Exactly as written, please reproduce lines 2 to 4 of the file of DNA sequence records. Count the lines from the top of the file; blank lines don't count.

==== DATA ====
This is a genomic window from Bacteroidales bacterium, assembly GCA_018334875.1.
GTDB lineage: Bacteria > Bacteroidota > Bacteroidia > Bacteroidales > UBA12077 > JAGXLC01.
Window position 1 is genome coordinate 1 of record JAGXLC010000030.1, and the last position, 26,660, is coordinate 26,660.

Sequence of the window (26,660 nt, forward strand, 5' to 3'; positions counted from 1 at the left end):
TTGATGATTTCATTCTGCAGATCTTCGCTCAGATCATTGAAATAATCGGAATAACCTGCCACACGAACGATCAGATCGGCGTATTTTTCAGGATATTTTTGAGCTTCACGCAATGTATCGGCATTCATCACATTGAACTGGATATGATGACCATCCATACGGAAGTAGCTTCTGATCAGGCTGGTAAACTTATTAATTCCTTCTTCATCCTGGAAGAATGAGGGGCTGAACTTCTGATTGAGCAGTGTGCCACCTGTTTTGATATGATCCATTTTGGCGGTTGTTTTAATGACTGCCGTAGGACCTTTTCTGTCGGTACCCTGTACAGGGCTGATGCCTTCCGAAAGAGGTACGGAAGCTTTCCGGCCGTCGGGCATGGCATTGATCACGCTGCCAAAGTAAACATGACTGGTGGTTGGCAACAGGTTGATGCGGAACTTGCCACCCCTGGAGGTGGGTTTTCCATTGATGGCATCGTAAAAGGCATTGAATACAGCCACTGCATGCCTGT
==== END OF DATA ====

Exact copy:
GTDB lineage: Bacteria > Bacteroidota > Bacteroidia > Bacteroidales > UBA12077 > JAGXLC01.
Window position 1 is genome coordinate 1 of record JAGXLC010000030.1, and the last position, 26,660, is coordinate 26,660.

Sequence of the window (26,660 nt, forward strand, 5' to 3'; positions counted from 1 at the left end):